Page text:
It wouldn't surprise me if many of our younger viewers failed to recognise the vehicle shown above, though anyone over 50 should instantly recognise it as a "caboose." The photo was taken at Illinois Central’s South Water Street freight terminal in Chicago, April 1943 and is among sixty photographs that will appear in the Center’s exhibition "Faces of Chicago’s Railroad Community: Photographs by Jack Delano," which will open April 4, 2013, at the Chicago History Museum.
Throughout most of railroad history the last car in a freight train was the caboose, there to provide train crews (usually a conductor and a brakeman) with shelter. The crew could exit the caboose for switching or to protect the rear of the train when stopped, check for malfunctions such as shifting loads, broken or dragging equipment, and look for hot boxes (overheated axle bearings, a serious fire and derailment threat). The caboose was also a mobile office with minimal living quarters, a table or desk for record keeping, and stoves or heaters to provide warmth. Although they came in various designs and styles most had a box-like area with windows, located above the roof in the middle or the rear, known as a "cupola." Fitted with a special seat, the cupola allowed the conductor to look ahead and keep an eye for problems.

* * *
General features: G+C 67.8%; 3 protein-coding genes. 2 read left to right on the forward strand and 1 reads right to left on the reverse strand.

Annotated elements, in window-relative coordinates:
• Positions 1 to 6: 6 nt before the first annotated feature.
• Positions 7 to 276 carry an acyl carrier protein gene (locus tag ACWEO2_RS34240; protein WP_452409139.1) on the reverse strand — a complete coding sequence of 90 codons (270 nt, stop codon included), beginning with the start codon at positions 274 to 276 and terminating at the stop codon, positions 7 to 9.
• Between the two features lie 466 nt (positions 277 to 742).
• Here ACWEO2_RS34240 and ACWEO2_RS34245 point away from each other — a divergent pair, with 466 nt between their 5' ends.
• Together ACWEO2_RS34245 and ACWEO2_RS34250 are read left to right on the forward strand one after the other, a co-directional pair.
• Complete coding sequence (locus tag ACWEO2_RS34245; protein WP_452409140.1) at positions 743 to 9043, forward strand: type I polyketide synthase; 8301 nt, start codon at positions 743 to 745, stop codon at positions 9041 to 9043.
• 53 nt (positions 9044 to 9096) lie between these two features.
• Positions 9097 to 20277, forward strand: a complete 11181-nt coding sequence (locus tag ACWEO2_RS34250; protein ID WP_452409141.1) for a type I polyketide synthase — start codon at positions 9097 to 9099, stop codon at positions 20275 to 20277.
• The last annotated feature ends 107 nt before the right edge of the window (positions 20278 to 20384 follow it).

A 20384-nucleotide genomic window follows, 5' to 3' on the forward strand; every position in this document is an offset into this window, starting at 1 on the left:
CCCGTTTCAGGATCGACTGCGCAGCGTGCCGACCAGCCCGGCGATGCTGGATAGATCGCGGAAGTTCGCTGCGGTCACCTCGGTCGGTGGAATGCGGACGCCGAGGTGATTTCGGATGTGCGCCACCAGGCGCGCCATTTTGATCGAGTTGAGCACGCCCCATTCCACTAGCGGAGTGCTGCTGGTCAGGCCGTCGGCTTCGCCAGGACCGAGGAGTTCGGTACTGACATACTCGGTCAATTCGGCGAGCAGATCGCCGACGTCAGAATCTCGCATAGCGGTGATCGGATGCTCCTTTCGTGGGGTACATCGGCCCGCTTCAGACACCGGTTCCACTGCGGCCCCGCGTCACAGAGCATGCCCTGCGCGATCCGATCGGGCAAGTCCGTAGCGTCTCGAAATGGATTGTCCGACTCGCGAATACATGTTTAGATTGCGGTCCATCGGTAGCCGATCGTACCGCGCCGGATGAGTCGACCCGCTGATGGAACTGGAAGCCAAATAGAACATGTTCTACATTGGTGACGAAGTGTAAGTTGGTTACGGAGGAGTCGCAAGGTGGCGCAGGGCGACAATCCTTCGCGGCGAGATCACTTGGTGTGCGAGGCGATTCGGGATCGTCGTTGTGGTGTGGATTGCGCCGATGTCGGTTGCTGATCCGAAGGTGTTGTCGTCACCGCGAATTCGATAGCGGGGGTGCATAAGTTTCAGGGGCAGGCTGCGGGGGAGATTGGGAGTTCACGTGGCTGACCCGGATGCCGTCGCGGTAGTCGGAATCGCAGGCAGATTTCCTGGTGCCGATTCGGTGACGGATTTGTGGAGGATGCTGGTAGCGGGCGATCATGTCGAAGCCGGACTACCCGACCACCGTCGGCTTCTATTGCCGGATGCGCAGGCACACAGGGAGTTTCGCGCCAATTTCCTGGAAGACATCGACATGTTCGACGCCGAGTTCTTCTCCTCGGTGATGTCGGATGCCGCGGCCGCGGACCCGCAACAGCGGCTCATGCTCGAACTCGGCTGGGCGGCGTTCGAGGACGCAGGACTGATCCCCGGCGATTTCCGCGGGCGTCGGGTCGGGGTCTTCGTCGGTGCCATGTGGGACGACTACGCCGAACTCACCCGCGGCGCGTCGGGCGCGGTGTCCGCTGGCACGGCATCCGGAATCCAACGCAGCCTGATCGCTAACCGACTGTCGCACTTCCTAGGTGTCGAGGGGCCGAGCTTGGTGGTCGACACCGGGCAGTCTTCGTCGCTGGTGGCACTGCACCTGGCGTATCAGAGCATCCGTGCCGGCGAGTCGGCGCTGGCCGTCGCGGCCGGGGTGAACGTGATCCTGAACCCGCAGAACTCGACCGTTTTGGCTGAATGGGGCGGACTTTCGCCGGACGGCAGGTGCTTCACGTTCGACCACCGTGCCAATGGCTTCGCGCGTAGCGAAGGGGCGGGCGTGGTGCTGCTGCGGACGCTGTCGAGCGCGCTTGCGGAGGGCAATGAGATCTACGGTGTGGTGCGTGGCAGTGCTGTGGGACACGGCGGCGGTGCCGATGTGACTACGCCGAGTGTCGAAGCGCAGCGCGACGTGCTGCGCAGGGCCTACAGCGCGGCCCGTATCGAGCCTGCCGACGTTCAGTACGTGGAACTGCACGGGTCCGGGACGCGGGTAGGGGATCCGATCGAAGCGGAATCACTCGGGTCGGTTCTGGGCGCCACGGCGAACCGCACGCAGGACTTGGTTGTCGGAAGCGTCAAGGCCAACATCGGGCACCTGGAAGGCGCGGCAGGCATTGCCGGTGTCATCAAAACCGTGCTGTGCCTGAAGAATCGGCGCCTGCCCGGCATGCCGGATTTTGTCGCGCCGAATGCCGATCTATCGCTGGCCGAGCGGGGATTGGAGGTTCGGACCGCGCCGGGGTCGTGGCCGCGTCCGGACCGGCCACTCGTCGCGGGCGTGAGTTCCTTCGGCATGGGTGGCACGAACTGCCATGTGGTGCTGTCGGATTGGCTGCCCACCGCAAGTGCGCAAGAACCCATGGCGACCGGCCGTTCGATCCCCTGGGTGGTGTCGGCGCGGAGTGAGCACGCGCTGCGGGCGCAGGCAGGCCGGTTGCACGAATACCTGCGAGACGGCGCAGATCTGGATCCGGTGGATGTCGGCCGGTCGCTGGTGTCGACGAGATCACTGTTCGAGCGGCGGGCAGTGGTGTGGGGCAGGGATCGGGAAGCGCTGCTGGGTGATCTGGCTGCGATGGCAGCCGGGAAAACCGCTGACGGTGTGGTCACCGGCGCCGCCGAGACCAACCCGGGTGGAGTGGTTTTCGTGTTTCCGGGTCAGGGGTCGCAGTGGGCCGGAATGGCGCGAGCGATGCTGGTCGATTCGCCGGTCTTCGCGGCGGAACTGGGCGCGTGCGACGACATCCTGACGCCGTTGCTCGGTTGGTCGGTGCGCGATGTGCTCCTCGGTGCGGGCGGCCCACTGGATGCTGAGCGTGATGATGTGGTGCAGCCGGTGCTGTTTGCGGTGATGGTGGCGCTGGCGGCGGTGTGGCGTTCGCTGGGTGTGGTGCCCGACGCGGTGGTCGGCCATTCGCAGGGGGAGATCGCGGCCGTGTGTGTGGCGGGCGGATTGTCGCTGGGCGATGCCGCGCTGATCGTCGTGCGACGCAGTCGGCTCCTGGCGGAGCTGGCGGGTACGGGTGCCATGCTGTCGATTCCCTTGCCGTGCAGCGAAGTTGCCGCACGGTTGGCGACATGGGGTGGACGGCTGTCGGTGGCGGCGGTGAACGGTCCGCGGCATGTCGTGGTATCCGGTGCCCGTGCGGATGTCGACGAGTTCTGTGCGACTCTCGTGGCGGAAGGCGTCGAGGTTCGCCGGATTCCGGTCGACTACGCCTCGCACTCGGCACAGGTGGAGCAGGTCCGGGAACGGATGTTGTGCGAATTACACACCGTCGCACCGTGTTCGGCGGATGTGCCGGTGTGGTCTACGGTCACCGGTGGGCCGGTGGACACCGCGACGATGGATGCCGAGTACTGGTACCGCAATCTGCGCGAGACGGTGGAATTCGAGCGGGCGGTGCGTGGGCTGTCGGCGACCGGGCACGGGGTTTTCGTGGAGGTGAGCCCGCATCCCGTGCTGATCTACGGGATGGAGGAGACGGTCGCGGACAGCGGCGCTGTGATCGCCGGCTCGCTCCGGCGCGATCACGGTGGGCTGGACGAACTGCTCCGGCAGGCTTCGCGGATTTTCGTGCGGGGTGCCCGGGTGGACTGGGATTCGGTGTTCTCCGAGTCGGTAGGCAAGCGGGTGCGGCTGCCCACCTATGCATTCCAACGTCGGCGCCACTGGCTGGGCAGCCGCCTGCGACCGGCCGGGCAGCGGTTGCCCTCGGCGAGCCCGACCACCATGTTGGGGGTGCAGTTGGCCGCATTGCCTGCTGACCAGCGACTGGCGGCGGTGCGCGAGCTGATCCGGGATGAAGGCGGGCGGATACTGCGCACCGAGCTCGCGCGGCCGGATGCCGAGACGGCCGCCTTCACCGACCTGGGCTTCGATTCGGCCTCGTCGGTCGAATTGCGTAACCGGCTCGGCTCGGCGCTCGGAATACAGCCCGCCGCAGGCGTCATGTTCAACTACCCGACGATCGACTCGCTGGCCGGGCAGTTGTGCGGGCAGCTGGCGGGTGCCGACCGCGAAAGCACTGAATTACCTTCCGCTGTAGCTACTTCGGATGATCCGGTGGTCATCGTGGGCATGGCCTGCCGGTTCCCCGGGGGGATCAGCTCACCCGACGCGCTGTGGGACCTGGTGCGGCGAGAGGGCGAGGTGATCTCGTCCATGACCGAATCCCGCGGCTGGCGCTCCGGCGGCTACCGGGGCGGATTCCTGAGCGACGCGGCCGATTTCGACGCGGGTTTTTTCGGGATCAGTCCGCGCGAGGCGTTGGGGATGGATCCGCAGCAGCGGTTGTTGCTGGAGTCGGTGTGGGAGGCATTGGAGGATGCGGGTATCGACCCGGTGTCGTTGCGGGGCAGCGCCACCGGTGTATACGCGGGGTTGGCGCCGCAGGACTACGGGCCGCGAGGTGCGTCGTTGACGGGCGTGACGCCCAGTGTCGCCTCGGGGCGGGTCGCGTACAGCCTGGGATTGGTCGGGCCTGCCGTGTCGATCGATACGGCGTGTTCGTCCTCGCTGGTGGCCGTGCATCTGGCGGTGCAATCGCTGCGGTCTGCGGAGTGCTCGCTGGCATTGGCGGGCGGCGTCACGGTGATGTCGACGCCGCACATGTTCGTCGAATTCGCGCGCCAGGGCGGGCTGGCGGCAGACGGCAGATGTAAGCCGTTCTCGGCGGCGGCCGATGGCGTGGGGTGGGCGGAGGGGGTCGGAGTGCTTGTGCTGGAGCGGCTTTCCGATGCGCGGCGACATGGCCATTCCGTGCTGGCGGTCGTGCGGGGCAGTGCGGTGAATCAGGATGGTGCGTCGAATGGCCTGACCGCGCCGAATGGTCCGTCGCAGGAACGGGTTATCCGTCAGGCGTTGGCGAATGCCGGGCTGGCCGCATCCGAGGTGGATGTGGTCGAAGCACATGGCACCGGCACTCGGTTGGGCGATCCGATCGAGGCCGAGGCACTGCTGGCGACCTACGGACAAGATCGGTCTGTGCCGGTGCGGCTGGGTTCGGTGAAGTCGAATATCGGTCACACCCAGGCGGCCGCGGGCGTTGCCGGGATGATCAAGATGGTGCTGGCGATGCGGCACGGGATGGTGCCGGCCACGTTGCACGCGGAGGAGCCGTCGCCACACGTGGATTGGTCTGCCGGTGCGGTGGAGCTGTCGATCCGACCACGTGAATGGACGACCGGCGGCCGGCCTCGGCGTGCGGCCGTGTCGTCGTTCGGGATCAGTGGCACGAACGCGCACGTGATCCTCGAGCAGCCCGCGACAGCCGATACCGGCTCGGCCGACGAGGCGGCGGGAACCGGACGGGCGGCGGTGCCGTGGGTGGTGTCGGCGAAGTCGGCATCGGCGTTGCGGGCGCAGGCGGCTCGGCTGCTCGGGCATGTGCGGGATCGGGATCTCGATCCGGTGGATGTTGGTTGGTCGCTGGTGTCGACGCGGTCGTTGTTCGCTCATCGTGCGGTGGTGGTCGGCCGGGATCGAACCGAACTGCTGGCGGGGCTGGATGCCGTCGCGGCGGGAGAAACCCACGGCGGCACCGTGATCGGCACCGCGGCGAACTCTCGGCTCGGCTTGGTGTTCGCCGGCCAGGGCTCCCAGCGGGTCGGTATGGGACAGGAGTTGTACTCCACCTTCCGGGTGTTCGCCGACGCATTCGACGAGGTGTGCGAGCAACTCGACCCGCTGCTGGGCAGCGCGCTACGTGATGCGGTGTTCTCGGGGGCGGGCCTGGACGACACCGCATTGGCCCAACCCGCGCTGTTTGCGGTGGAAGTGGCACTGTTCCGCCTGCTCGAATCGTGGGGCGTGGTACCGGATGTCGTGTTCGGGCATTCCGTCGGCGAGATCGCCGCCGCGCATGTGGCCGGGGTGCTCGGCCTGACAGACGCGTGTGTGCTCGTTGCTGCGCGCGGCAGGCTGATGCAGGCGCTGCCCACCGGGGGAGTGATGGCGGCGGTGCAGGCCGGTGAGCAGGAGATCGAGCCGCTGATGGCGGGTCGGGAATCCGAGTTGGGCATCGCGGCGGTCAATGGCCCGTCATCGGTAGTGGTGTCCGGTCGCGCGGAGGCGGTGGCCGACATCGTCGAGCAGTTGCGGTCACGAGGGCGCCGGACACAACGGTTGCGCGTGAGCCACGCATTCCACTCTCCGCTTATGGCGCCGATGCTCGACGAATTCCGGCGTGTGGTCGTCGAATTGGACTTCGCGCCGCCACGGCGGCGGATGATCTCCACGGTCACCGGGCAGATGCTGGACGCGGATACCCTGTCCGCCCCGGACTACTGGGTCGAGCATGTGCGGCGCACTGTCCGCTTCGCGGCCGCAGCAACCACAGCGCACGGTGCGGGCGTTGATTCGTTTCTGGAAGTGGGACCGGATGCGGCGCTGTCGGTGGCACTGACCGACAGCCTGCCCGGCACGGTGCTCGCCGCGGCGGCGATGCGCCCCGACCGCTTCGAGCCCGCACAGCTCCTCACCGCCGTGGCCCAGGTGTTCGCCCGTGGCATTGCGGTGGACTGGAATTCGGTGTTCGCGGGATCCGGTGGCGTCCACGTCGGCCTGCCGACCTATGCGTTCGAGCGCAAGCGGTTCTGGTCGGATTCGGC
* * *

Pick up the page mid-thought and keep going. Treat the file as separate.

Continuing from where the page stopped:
By the mid-80s railroad technology had improved sufficiently that many of the crew's responsibilities were made redundant and that gave the companies a money-saving excuse to eliminate cabooses from service. The conductor was moved to the head of the train in the diesel engine's cab, while a flashing rear end device (FRED) was attached to the rear of the train to detect air brake pressure and report any problems to the locomotive.
For those of us who grew up with railways from the days of steam engines, a freight without a caboose just doesn't look right. If we were waiting at a crossing for a train to pass and looked back down the line the caboose was always a reminder that the end was in sight. Sometimes we'd even get a friendly wave from the crew. Watching a freight pass today is like a movie that goes black with the last scene and has no credits. Fortunately a few cabooses are still in use around rail yards, for special service and attached to railfan trains, while hundreds have been preserved as museum artifacts. They've also been converted to living quarters and restaurants.
Inspiration for this blog came from the Center for Railroad Photography & Art. If you're a train fan, and many classic car enthusiasts are, the Web site is worth a visit.